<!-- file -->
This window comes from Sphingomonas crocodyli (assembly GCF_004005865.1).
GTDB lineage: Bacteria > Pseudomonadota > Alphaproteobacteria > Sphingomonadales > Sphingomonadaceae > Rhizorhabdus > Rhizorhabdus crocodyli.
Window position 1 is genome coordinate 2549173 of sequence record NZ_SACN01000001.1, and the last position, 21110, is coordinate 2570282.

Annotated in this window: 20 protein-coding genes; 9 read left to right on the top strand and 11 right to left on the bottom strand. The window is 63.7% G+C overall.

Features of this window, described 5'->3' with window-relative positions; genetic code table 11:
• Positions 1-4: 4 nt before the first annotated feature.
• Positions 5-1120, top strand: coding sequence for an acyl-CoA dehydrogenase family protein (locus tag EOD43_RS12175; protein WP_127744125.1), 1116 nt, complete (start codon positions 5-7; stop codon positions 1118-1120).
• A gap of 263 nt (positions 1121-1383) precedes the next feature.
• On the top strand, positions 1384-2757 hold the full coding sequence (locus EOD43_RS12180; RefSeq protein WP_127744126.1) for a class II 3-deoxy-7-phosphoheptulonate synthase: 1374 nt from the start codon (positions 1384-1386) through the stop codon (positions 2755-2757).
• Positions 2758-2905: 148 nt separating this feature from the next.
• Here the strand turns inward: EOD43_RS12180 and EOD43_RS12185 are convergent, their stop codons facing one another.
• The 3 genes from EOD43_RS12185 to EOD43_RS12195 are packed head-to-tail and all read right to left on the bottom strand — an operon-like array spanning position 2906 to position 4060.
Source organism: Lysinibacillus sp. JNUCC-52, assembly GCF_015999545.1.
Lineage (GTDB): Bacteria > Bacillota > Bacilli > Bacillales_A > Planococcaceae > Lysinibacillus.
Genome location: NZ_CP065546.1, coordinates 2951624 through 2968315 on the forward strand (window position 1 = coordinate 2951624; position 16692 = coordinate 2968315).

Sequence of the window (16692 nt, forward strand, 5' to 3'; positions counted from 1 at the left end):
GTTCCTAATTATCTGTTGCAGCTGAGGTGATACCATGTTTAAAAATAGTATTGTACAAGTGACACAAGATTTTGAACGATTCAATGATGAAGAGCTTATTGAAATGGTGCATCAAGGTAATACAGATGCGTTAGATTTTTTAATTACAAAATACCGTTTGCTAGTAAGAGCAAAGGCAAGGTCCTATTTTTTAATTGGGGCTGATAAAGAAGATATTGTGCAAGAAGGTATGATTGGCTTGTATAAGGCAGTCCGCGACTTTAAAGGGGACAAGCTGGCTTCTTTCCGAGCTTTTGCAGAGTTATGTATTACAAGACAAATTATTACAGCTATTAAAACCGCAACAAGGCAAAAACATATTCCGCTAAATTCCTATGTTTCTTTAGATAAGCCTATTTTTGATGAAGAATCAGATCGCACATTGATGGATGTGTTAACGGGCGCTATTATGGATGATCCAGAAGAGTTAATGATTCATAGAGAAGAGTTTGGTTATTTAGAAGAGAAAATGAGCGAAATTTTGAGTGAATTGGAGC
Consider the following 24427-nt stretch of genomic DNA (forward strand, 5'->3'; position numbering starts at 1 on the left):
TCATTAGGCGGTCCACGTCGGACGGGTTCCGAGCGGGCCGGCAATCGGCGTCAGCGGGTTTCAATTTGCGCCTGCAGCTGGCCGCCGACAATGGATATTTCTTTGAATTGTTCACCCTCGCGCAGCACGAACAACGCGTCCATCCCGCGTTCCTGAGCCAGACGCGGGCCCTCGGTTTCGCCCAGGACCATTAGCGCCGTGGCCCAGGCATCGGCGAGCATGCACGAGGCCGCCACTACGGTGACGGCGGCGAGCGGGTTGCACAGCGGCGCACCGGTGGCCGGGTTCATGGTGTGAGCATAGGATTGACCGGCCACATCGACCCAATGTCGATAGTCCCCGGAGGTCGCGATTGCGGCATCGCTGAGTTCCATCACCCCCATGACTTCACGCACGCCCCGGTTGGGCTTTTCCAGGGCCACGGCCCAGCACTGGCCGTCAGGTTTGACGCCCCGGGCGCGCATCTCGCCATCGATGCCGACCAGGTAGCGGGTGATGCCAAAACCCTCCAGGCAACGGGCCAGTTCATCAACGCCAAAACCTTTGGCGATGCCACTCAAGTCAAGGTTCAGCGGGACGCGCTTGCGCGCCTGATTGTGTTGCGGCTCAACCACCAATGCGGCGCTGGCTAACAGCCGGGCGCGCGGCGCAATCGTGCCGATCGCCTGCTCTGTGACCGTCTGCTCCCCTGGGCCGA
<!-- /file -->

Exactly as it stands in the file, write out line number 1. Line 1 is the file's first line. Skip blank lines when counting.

This window comes from Sphingomonas crocodyli (assembly GCF_004005865.1).